Return to the Maples Forum | Post a Follow-Up

aren't these all really just variations of the same tree..?

Posted by hairmetal4ever Z7 MD (My Page) on
Thu, Jun 13, 13 at 22:44

Acer saccharum
Acer nigrum
Acer barbatum (aka Acer floridanum)
Acer grandidentatum
Acer leucoderme

I don't really understand species naming tradition, but compare the "Sugars" to their generic cousin, Acer rubrum.

It's widely acknowledged that lots of genetic variability exists among the rubrums...why not the saccharums? Why is rubrum just "rubrum" (well, except spp. drummondii) whereas the sugar maples are usually divided into 5 (or more, did I forget any?) species?

As a side note, I've read that the 'Caddo' ecotype is technically a that true as well?

Follow-Up Postings:

RE: aren't these all really just variations of the same tree..?

  • Posted by bboy USDA 8 Sunset 5 WA (My Page) on
    Fri, Jun 14, 13 at 14:45

These have more differences between them than are recognized within red maple. For the most part, if you've seen one red maple you've seen them all - it's pretty uniform, apart from fall leaf color variations etc.

RE: aren't these all really just variations of the same tree..?

Most people think science is always definitive, and expect to get a definite answer. That is not always the case. We know far more about cholesterol now than we did in the 70's, when the mantra was avoid all cholesterol. Now we know there are beneficial as well as much more harmful forms. However most people do not realize this is because of the learning and correction process has continued and still continues. As for the trees in your example, there is the added complication that the classification into species is purely artificial. The plants don't care. Plus speciation is a process that can go either way at a particular time. Therefore the "lines" are not always clear cut, as in the case of the Sugar Maple group. Often the answer you will get as to their species status will depend upon who you ask. Some will be "lumpers" and lump them all together into a single species with sub-species. Others will be "splitters" and consider them all as distinct species. For our purposes, use whichever you prefer, although considering them separate species could help with identification in the nursery trade. And FYI, a similar circumstance exist for many redbuds.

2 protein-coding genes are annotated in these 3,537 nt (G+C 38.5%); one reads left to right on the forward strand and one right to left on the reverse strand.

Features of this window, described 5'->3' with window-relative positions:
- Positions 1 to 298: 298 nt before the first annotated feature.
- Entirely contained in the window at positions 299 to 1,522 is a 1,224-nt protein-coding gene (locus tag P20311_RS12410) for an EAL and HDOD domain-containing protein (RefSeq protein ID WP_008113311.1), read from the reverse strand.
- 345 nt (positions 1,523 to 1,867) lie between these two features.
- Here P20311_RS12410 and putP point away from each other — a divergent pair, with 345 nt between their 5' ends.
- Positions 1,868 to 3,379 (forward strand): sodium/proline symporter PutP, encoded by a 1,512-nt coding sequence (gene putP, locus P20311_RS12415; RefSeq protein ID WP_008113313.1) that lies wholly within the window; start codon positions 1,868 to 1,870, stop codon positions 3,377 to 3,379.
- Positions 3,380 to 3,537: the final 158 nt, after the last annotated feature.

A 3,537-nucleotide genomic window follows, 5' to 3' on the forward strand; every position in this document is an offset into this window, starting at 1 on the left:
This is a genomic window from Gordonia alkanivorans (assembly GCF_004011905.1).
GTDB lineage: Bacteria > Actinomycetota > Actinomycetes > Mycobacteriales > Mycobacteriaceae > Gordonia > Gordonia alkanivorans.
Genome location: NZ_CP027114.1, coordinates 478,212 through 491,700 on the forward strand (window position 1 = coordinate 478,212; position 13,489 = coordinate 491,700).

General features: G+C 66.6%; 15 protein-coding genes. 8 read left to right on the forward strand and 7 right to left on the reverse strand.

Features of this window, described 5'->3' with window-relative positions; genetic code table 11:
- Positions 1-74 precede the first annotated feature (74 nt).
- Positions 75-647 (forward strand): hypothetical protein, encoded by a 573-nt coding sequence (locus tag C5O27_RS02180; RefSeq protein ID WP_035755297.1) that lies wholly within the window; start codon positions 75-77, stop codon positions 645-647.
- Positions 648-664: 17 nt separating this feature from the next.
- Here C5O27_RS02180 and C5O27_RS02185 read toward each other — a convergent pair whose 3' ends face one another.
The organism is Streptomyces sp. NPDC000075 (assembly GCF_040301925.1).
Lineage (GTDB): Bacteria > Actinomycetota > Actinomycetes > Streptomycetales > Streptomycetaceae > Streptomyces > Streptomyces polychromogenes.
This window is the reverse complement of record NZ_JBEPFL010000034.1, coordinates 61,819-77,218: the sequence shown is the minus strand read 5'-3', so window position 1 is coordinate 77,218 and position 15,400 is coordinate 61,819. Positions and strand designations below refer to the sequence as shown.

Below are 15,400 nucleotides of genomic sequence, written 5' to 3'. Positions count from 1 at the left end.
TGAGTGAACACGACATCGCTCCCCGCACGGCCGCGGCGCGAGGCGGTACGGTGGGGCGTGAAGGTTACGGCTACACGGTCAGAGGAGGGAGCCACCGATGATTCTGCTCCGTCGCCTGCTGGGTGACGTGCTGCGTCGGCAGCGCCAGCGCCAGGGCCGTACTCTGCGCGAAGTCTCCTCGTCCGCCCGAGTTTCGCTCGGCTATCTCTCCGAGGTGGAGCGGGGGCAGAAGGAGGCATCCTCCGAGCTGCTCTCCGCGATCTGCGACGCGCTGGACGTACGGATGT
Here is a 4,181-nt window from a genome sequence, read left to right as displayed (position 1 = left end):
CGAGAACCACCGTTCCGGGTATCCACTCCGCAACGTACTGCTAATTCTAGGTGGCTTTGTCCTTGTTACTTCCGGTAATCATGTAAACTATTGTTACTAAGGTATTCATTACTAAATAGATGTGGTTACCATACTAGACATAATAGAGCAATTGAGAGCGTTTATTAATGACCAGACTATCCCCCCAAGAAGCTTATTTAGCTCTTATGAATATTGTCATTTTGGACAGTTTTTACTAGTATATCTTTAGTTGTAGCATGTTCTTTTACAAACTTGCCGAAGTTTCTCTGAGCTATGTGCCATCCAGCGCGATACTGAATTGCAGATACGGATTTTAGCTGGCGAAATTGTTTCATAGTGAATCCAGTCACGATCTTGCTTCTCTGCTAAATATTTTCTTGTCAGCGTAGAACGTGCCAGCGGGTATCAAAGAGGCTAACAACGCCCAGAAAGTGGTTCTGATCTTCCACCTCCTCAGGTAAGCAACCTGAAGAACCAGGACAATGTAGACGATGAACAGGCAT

RE: aren't these all really just variations of the same tree..?

I did see a tree this weekend at the Maryland Zoo. I snapped a pic on my smartphone but it didn't turn out very clear.

The leaves are sugar-maple like, but slightly smaller. The samaras are a tad larger than an A. saccharum, and slightly wider of an angle, but nothing near A. platanoides.

The tree is smallish, but not particularly young. Almost looks like an A. campestre but again, the leaves and samaras are wrong.

Any guesses?

 o Post a Follow-Up

Please Note: Only registered members are able to post messages to this forum.

    If you are a member, please log in.

    If you aren't yet a member, join now!

Return to the Maples Forum

Information about Posting

  • You must be logged in to post a message. Once you are logged in, a posting window will appear at the bottom of the messages. If you are not a member, please register for an account.
  • Please review our Rules of Play before posting.
  • Posting is a two-step process. Once you have composed your message, you will be taken to the preview page. You will then have a chance to review your post, make changes and upload photos.
  • After posting your message, you may need to refresh the forum page in order to see it.
  • Before posting copyrighted material, please read about Copyright and Fair Use.
  • We have a strict no-advertising policy!
  • If you would like to practice posting or uploading photos, please visit our Test forum.
  • If you need assistance, please Contact Us and we will be happy to help.

Learn more about in-text links on this page here